On December 17, the United Nations General Assembly took a quiet but historic vote, approving the Declaration on the Rights of Peasants and other People Working in Rural Areas, by a vote of 121-8 with 52 abstentions. The declaration, which was the product of some 17 years of diplomatic work led by the international peasant alliance La Via Campesina, formally extends human rights protections to farmers whose “seed sovereignty” is threatened by government and corporate practices.
“As peasants we need the protection and respect for our values and for our role in society in achieving food sovereignty,” said Via Campesina coordinator Elizabeth Mpofu after the vote. Most developing countries voted in favor of the resolution, while many developed country representatives abstained. The only “no” votes came from the United States, United Kingdom, Australia, New Zealand, Hungary, Israel, and Sweden.
“To have an internationally recognized instrument at the highest level of governance that was written by and for peasants from every continent is a tremendous achievement,” said Jessie MacInnis of Canada’s National Farmers Union. The challenge now, of course, is to mobilize small-scale farmers to claim those rights, which are threatened by efforts to impose rich-country crop breeding regulations onto less developed countries, where the vast majority of food is grown by peasant farmers using seeds they save and exchange.
Seed sovereignty in Zambia
The loss of seed diversity is a national problem in Zambia. “We found a lot of erosion of local seed varieties,” Juliet Nangamba, program director for the Community Technology Development Trust, told me in her Lusaka office. She is working with the regional Seed Knowledge Iniatiave (SKI) to identify farmer seed systems and prevent the disappearance of local varieties. “Even crops that were common just ten years ago are gone.” Most have been displaced by maize, which is heavily subsidized by the government. She’s from Southern Province, and she said their survey found very little presence of finger millet, a nutritious, drought-tolerant grain far better adapted to the region’s growing conditions.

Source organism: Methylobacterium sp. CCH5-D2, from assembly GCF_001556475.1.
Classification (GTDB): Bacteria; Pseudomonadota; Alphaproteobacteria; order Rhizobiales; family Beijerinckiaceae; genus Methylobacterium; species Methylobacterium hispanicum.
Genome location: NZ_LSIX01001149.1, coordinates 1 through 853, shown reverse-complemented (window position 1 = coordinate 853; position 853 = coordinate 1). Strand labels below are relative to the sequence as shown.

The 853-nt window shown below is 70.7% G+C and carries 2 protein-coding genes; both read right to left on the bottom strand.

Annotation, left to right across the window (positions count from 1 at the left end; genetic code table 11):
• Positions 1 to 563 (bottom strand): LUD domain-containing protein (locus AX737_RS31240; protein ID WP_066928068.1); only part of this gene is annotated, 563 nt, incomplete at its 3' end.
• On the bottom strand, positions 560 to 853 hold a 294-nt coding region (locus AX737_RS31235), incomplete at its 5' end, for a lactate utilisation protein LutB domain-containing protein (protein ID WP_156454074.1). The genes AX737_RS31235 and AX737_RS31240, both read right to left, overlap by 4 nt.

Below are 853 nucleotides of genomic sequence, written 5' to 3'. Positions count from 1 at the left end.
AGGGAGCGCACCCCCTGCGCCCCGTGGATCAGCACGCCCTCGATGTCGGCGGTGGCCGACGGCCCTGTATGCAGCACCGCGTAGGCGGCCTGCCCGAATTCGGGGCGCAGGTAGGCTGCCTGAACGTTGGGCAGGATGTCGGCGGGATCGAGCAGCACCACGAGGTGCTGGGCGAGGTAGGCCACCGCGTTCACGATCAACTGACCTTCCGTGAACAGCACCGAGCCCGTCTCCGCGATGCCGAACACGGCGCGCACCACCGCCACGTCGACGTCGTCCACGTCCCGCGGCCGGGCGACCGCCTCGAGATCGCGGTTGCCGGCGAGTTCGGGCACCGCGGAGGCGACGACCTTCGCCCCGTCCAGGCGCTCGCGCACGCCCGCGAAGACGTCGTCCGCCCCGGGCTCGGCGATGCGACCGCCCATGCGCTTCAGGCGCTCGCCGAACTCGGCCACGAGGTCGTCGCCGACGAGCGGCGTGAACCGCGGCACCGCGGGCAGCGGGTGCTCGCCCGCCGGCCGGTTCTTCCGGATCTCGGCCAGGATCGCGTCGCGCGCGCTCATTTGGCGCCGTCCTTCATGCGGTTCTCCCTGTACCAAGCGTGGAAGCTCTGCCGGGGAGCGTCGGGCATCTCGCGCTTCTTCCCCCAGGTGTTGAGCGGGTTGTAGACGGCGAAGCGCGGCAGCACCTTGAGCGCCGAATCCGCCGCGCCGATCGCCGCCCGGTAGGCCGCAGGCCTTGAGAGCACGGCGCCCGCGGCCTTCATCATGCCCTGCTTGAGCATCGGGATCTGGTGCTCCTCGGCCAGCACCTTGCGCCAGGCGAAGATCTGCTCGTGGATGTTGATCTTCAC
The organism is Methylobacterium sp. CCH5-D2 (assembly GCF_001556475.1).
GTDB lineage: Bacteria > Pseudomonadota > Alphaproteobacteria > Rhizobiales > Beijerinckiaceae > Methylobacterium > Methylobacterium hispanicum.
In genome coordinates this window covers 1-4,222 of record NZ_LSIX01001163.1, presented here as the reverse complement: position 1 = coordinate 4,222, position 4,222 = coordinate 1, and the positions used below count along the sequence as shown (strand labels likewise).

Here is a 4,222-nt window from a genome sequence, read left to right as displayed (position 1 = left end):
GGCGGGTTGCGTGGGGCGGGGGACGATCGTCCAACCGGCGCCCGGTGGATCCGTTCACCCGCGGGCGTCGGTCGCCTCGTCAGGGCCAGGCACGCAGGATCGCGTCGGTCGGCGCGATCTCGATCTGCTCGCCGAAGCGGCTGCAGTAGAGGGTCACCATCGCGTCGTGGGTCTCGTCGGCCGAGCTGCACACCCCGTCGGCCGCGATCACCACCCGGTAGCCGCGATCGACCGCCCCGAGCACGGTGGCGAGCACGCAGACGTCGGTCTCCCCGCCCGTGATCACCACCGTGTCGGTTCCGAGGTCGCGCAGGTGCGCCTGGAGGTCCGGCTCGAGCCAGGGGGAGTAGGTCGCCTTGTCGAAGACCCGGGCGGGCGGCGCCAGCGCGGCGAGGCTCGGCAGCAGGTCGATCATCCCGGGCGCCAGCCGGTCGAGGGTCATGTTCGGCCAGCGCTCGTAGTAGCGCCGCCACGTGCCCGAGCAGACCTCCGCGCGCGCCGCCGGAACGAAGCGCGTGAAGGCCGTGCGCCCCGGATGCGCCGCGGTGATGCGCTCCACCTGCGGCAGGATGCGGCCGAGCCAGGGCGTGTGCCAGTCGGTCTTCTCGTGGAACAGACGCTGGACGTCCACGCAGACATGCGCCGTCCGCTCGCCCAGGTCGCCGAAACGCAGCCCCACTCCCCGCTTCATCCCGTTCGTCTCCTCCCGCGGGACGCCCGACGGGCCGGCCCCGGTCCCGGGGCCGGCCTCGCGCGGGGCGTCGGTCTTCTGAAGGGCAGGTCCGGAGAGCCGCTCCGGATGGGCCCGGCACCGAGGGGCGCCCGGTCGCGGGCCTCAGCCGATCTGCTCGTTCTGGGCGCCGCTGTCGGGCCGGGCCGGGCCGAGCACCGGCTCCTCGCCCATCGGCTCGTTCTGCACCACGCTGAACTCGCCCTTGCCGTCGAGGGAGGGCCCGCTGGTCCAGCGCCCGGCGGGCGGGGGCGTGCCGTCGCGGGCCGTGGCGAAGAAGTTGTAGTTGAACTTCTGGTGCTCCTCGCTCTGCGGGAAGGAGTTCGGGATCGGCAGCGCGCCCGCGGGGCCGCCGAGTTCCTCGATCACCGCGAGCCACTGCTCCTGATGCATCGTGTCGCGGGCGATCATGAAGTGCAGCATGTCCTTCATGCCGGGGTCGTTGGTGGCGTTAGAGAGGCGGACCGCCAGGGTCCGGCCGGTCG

Farmers are taking action. Mary Tembo welcomed us to her farm near Chongwe in rural Zambia. Trained several years ago by Kasisi Agricultural Training Center in organic agriculture, Tembo is part of the SKI network, which is growing out native crops so seed is available to local farmers. Tembo pulled some chairs into the shade of a mango tree to escape the near-100-degree Fahrenheit heat, an unseasonable reminder of Southern Africa’s changing climate. Rains were late, as they had been several of the last few years. Farmers had prepared their land for planting but were waiting for a rainy season they could believe in.
Tembo didn’t seem worried. She still had some of her land in government-sponsored hybrid maize and chemical fertilizer, especially when she was lucky enough to get a government subsidy. But most of her land was in diverse native crops, chemical free for ten years.
“I see improvements from organic,” she explained, as Kasisi’s Austin Chalala translated for me from the local Nyanja language. “It takes more work, but we are now used to it.” The work involves more careful management of a diverse range of crops planted in ways that conserve and rebuild the soil: crop rotations, intercropping, conservation farming with minimal plowing, and the regular incorporation of crop residues and composted manure to build soil fertility. She has six pigs, seven goats, and twenty-five chickens, which she says gives her enough manure for the farm.